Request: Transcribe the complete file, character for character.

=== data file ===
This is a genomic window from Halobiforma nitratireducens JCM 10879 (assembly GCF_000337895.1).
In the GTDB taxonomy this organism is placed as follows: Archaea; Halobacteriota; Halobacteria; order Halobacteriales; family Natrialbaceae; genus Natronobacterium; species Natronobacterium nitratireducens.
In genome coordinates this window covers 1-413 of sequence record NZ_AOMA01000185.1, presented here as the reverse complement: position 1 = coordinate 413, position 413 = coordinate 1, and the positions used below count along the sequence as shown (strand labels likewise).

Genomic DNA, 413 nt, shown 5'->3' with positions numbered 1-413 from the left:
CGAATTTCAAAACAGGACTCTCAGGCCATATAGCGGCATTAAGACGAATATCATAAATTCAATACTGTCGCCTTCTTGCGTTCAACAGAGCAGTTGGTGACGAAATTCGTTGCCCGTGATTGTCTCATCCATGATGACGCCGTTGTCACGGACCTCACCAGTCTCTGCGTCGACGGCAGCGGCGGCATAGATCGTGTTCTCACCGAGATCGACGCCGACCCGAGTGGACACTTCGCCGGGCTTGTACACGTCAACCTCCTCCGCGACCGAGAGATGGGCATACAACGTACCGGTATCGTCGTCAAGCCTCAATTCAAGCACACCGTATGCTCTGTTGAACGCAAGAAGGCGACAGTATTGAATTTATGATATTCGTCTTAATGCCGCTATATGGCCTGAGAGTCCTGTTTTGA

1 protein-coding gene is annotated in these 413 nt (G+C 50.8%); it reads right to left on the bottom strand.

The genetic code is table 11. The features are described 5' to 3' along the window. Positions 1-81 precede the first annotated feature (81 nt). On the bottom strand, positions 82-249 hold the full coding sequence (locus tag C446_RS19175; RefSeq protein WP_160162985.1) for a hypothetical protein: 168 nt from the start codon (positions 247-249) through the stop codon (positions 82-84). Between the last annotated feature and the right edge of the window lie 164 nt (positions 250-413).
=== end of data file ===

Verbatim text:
This is a genomic window from Halobiforma nitratireducens JCM 10879 (assembly GCF_000337895.1).
In the GTDB taxonomy this organism is placed as follows: Archaea; Halobacteriota; Halobacteria; order Halobacteriales; family Natrialbaceae; genus Natronobacterium; species Natronobacterium nitratireducens.
In genome coordinates this window covers 1-413 of sequence record NZ_AOMA01000185.1, presented here as the reverse complement: position 1 = coordinate 413, position 413 = coordinate 1, and the positions used below count along the sequence as shown (strand labels likewise).

Genomic DNA, 413 nt, shown 5'->3' with positions numbered 1-413 from the left:
CGAATTTCAAAACAGGACTCTCAGGCCATATAGCGGCATTAAGACGAATATCATAAATTCAATACTGTCGCCTTCTTGCGTTCAACAGAGCAGTTGGTGACGAAATTCGTTGCCCGTGATTGTCTCATCCATGATGACGCCGTTGTCACGGACCTCACCAGTCTCTGCGTCGACGGCAGCGGCGGCATAGATCGTGTTCTCACCGAGATCGACGCCGACCCGAGTGGACACTTCGCCGGGCTTGTACACGTCAACCTCCTCCGCGACCGAGAGATGGGCATACAACGTACCGGTATCGTCGTCAAGCCTCAATTCAAGCACACCGTATGCTCTGTTGAACGCAAGAAGGCGACAGTATTGAATTTATGATATTCGTCTTAATGCCGCTATATGGCCTGAGAGTCCTGTTTTGA

1 protein-coding gene is annotated in these 413 nt (G+C 50.8%); it reads right to left on the bottom strand.

The genetic code is table 11. The features are described 5' to 3' along the window. Positions 1-81 precede the first annotated feature (81 nt). On the bottom strand, positions 82-249 hold the full coding sequence (locus tag C446_RS19175; RefSeq protein WP_160162985.1) for a hypothetical protein: 168 nt from the start codon (positions 247-249) through the stop codon (positions 82-84). Between the last annotated feature and the right edge of the window lie 164 nt (positions 250-413).